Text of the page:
Mary Jander at Internet Evolution tells the tale about General Electrics social networking journey that stated already in 1999 in the post "Social Networking: GE's Enterprise Tale":
Over the past eight years, General Electric Co. has built a series of social networks so advanced that they've been credited with remaking the company's business.

Since 1999, GE has built up an internal network called SupportCentral, which hosts roughly 100,000 wikis, 30 million documents, and an estimated 40,000 blogs. GE's 400,000-odd employees generate about 25 million Web hits per day on the network -- about 5 million pageviews. They download over 500,000 documents every day.

GE's venture into social networking was streamlined from the outset by a clear sense of direction, management sponsorship from CIO Gary Reiner, and close attention to how the approach could serve GE's business.

"We focused on community needs to deliver a process," says Grewal. "It was a far cry from a portal... We were about real people, not grandiose visions."
So how would one measure the value of collaboration? In one sense it is “invaluable” because it connects you with someone critical to your business (be it executive or customer). It is not easy to balance the cost of the collaboration technologies against this one conversation or relationship, yet intuitively you know this is the case, and now that you have it you can’t live without the collaboration tool.

Value is a subjective term, but one way to look at value is benefit over price. In other words if a tool gives you more benefits (notice I did not say features) at less cost, it has more value. There are 4 major benefits that collaboration offers:

1. Saving time or money (tangible)
2. Increasing quality (tangible…but less so)
3. Innovating and/or providing decision support (tangible but less than quality)
4. Easing access to and interactions with subject-matter experts (intangible)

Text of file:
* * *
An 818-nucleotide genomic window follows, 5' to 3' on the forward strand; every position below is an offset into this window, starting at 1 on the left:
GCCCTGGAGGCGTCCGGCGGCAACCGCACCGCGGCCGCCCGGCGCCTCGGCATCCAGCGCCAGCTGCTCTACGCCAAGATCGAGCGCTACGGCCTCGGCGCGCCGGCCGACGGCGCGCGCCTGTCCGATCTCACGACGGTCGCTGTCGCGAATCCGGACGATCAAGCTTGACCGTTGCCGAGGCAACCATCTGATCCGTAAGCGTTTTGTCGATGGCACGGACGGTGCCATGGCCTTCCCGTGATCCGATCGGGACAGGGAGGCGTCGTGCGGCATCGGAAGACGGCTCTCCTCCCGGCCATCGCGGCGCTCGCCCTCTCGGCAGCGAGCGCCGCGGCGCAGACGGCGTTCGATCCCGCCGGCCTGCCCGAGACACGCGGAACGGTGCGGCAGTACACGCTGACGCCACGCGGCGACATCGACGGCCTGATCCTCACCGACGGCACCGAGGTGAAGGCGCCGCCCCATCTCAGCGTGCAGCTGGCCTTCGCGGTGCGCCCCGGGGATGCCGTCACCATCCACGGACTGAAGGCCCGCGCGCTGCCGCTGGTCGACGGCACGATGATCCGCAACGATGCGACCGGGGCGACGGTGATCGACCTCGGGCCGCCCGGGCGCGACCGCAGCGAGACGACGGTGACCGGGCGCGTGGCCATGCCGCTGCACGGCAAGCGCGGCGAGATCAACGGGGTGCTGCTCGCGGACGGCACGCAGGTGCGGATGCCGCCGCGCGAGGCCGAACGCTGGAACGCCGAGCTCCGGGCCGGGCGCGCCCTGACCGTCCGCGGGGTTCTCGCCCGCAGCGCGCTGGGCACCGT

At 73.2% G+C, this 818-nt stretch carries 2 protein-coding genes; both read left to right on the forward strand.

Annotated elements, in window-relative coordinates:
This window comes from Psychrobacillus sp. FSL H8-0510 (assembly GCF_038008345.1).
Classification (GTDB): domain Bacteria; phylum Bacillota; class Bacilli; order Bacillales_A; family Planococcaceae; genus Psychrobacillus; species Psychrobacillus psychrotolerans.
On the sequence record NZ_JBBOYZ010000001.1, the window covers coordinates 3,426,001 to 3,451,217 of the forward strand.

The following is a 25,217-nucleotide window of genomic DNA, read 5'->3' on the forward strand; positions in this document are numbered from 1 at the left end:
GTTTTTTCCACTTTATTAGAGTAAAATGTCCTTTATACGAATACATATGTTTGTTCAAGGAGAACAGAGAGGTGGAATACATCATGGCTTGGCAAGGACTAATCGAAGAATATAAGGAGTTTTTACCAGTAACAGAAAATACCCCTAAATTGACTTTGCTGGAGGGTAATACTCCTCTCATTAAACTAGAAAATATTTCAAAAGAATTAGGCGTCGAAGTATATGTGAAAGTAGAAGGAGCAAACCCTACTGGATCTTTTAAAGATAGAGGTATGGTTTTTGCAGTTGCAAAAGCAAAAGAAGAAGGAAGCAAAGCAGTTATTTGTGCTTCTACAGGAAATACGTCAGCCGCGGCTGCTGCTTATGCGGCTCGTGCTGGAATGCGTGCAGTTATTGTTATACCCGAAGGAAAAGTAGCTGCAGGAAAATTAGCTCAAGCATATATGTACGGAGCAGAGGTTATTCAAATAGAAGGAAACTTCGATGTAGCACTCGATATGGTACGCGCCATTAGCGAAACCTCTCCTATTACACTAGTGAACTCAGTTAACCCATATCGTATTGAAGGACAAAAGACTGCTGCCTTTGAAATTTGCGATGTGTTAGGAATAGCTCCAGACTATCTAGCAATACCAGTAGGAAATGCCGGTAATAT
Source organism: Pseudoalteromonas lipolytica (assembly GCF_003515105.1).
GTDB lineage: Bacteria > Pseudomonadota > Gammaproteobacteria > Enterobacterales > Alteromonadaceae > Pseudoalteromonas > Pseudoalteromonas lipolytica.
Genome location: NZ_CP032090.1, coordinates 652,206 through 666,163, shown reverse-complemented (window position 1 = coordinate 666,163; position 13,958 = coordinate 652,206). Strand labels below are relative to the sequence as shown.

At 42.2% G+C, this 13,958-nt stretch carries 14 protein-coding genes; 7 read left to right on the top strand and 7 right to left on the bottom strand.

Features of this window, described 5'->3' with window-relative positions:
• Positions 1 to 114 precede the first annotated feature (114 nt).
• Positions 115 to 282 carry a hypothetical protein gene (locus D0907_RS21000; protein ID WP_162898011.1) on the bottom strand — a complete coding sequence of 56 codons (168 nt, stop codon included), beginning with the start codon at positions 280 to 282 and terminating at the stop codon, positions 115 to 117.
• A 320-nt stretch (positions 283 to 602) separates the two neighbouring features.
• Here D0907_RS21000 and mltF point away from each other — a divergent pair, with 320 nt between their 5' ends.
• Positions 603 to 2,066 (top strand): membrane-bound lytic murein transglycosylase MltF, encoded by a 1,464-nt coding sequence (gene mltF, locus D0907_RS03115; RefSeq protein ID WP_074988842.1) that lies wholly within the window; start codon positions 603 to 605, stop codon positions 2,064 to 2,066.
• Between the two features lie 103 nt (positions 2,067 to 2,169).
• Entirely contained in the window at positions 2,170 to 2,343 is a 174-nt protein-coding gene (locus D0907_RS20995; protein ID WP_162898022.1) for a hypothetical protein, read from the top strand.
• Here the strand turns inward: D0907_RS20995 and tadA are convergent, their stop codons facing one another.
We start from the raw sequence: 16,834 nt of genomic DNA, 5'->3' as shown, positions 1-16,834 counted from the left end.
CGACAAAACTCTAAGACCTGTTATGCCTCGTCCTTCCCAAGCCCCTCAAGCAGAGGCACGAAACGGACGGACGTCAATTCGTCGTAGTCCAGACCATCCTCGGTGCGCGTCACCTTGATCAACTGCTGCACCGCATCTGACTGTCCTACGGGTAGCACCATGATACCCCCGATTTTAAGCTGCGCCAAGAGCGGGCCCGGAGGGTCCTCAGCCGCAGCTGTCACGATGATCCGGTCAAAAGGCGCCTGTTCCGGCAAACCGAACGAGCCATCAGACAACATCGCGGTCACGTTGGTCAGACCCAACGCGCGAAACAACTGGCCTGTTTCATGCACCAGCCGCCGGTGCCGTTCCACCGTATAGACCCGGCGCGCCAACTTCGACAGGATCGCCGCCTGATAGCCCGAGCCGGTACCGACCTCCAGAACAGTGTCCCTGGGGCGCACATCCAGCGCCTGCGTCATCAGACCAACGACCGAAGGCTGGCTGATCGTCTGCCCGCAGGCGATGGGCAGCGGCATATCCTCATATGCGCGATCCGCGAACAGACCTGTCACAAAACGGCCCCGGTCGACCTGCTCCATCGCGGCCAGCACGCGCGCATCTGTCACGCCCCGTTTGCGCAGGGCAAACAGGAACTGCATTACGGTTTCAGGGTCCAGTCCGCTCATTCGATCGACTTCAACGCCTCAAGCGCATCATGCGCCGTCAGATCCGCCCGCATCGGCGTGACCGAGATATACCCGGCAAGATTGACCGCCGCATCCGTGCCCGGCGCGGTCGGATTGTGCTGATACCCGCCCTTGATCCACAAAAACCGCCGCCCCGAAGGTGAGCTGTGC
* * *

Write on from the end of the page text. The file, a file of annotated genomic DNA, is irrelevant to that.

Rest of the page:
Since black holes absorb light, the only way you can detect one is the effect it has on objects around (near) it. Collaboration is much the same, you have to measure things affected by collaboration like: employee turnover rate, morale, cycle time to complete a task or process. These more objective measures then have to be linked to collaboration in some way and given a value for how much they contributed to a positive outcome (which is very subjective).

I am currently looking at other ways to value collaboration by looking at how it affects other behaviors. How well it supports the interactions with others, does it support accountability, does it help complete projects, etc. Whatever way you choose to value collaboration, it is no easy task.
So it seems it is broadly true, young people really are more open and older ones more set in their ways, according to a fascinating article in the Scientific American.

Openness typically increases during a person’s 20s and goes into a gradual decline after that.

This pattern of personality development seems to hold true across cultures. 

Personality can continue to change somewhat in middle and old age, but openness to new experiences tends to decline gradually until about age 60. After that, some people become more open again, perhaps because their responsibilities for raising a family and earning a living have been lifted.

The best case scenario to successfully roll out a collaboration initiative is with top down direction combined with grass roots adoption...//...inclusiveness is a key to successful culture change. The challenge is to motivate people and get them engaged by helping them to participate, and some sizzle to sell the steak often really helps.